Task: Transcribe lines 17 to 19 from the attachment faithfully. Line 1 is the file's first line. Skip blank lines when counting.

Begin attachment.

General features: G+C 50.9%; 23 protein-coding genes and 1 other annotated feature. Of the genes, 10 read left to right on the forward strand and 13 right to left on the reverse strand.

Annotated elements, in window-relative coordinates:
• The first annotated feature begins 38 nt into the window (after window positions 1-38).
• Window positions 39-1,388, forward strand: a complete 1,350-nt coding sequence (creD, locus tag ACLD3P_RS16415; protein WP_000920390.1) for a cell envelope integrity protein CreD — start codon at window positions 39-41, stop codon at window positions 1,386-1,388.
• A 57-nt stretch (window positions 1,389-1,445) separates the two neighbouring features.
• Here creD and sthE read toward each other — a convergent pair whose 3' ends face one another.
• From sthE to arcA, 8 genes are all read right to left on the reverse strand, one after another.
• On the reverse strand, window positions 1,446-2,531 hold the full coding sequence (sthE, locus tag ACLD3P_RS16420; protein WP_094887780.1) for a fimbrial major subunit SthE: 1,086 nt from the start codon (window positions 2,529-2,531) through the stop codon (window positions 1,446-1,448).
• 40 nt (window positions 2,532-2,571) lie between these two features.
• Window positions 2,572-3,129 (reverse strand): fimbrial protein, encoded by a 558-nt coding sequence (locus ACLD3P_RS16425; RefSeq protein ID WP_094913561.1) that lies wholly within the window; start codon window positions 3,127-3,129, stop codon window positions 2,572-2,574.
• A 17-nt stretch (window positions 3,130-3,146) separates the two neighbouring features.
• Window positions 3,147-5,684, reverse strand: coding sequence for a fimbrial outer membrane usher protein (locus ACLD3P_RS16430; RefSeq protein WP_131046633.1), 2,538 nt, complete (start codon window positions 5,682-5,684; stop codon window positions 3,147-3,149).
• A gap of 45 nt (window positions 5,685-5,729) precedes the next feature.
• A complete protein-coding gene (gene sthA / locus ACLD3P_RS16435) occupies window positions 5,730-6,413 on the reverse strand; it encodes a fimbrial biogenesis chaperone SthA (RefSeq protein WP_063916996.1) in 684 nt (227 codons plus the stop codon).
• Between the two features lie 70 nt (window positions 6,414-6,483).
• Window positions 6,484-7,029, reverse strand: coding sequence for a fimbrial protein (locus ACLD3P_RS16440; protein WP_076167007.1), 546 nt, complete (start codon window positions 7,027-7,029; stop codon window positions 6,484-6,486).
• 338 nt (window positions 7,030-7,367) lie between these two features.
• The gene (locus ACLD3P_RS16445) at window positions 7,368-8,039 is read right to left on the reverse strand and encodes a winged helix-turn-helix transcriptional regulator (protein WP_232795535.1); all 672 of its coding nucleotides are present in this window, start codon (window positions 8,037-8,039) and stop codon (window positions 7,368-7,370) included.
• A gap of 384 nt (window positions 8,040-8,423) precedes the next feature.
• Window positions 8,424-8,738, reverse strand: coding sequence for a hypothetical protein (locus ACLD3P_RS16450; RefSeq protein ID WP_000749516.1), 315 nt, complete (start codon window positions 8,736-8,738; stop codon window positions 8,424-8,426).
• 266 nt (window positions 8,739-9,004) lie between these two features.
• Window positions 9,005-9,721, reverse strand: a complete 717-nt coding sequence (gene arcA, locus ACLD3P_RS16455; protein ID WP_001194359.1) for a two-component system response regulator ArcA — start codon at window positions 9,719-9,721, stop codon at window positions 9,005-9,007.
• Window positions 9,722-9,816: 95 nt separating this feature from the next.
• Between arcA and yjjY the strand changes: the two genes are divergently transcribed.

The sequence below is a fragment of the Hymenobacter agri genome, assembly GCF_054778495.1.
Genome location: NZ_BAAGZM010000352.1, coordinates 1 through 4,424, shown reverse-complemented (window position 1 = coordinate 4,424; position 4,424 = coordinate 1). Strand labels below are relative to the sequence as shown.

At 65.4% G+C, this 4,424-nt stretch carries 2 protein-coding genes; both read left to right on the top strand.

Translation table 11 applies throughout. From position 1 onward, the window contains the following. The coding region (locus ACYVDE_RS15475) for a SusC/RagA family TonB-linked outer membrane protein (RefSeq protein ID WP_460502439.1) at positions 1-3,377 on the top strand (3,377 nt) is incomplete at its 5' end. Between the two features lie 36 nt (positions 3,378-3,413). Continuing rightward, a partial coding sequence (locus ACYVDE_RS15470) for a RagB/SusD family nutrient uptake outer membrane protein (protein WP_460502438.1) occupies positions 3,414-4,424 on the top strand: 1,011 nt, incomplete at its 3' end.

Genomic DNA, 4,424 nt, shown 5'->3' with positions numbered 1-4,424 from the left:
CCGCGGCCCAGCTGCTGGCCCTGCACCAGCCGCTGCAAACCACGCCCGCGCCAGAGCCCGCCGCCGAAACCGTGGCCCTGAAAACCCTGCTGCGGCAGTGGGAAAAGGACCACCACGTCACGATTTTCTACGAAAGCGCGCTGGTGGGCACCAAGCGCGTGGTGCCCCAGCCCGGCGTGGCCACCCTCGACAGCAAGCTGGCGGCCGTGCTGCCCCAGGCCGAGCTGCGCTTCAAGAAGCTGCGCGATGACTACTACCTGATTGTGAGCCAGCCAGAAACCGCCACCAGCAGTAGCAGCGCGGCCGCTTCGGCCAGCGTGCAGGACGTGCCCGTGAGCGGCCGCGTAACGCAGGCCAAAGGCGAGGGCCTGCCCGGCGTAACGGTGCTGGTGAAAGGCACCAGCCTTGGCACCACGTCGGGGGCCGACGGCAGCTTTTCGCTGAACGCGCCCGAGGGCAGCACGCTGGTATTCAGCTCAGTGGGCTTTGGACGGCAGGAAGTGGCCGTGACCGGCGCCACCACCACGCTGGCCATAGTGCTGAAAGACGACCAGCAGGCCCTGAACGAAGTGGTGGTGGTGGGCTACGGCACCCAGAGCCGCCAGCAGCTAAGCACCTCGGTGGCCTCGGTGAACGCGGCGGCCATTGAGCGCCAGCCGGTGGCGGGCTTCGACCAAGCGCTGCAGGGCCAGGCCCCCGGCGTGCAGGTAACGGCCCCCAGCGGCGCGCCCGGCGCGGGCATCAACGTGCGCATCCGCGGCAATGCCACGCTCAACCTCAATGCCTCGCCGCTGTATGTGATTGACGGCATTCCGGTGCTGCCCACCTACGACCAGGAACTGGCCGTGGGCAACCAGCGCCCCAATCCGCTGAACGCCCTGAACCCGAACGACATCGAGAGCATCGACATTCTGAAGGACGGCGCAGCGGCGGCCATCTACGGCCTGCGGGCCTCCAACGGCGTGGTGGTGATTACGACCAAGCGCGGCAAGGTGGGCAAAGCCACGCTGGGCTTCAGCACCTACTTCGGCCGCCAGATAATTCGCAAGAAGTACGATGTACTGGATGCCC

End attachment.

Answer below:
• 338 nt (window positions 7,030-7,367) lie between these two features.
• The gene (locus ACLD3P_RS16445) at window positions 7,368-8,039 is read right to left on the reverse strand and encodes a winged helix-turn-helix transcriptional regulator (protein WP_232795535.1); all 672 of its coding nucleotides are present in this window, start codon (window positions 8,037-8,039) and stop codon (window positions 7,368-7,370) included.
• A gap of 384 nt (window positions 8,040-8,423) precedes the next feature.